Criminal Law Blog

Get Your Hands Out of Your Pants! . . . Or The Police Can Stop and Frisk You

Edward Morgan, Jr. v. United States (decided August 6, 2015)

Players: Judges Thompson, Easterly, and McLeese. Opinion by Judge McLeese. Dissent by Judge Easterly. Stephanie L. Johnson for Mr. Morgan. Trial judge: J. Michael Ryan.

Facts: Police received a phone tip about potential drug activity from a caller who had just seen a man on a red bicycle exchange small objects with another man. The tipster said that during the transaction, the man on the bicycle “reach[ed] into the back of [his] pants and pull[ed] something out [and] put it back in.” Shortly thereafter, the tipster called again, this time reporting that the man on the bicycle was at a particular intersection. Police arrived at the intersection to find Mr. Morgan, who had a red bicycle and fit the physical description provided by the tipster. They initiated a Terry stop, which led to the discovery of cocaine in Mr. Morgan’s waistband and a conviction for possession of same.

Issue: Did the police have reasonable articulable suspicion (RAS) to stop Mr. Morgan?

Holding: Yes. The majority held that “a person’s removal and replacement of an object from inside the waistband of the back of his pants during an exchange will typically create reasonable articulable suspicion to believe the suspect was involved in criminal wrongdoing,” and it was “natural[]” to interpret the tip about Mr. Morgan reaching into “the back of [his] pants” to mean he reached into his waistband. The tipster thus gave police reason to believe the person he described was involved in unlawful activity, and Mr. Morgan sufficiently matched the suspect's physical description to be stopped.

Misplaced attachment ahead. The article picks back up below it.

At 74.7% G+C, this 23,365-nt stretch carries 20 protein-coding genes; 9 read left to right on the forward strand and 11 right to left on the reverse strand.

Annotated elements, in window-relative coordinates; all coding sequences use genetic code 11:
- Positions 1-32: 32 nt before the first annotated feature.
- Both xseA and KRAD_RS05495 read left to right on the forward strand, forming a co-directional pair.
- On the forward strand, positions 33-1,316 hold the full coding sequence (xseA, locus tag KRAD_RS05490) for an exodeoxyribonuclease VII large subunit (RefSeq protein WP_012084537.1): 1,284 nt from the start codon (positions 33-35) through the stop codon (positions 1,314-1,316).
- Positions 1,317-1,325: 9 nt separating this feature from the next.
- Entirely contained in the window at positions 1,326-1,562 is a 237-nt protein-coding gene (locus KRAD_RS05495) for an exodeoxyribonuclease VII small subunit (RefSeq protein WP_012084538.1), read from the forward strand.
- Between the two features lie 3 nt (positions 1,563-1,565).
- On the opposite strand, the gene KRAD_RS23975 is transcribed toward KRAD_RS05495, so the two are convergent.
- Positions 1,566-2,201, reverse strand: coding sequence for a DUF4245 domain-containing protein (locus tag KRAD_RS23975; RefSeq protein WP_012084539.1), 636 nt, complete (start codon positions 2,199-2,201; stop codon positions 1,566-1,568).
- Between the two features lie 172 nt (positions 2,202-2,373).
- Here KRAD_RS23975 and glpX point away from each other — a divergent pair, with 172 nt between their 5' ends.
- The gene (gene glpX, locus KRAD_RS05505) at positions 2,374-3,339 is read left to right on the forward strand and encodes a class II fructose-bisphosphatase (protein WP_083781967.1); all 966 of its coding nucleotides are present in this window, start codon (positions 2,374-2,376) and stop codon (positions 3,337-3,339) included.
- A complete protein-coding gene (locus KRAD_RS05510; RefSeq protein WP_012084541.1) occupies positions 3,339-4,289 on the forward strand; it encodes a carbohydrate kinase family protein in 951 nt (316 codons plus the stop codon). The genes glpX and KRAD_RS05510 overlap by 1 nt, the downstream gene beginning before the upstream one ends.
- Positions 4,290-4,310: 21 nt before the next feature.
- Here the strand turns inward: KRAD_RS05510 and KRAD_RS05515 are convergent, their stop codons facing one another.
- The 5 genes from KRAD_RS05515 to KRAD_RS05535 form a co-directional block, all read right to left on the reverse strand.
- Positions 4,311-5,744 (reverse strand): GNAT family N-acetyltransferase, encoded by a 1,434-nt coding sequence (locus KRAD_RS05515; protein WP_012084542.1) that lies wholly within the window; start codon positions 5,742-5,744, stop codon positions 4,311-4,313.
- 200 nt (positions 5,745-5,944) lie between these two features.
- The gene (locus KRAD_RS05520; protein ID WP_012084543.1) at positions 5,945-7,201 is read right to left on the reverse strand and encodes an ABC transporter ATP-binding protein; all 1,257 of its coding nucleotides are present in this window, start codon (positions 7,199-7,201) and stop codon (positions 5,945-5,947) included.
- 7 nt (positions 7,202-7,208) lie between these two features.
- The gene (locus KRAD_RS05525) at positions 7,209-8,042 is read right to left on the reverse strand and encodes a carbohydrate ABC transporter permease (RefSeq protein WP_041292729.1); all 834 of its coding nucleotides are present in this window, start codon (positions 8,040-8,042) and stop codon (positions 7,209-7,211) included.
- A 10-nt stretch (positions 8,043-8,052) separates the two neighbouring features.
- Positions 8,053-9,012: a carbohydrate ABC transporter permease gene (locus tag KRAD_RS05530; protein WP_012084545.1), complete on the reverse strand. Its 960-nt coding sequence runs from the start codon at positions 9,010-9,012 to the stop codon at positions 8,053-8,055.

Of Note:
  • Despite the broad language of the majority’s ruling that reaching into a waistband gives rise to RAS, the modifying phrase “during an exchange” is an important limitation. The majority distinguished a New Jersey case that found no RAS arose from the suspect placing a paper bag inside his pants on grounds that “there were no other indications of a drug transaction, whereas the present case involves an exchange of small objects out on a street.” (emphasis added)
  • Judge Easterly dissented, highlighting the rule that when a police officer does not observe suspicious activity first-hand, RAS can only arise if the tipster gives a specific description of suspicious activity rather than reporting a “hunch.” She concluded that the description of Mr. Morgan reaching into “the back of [his] pants” was vague and could well have referred to all manner of innocent activity, such as reaching into a back pocket for a wallet. The police ought to have asked for more detail, and the prosecution ought to have presented more detail, to develop and show RAS. FT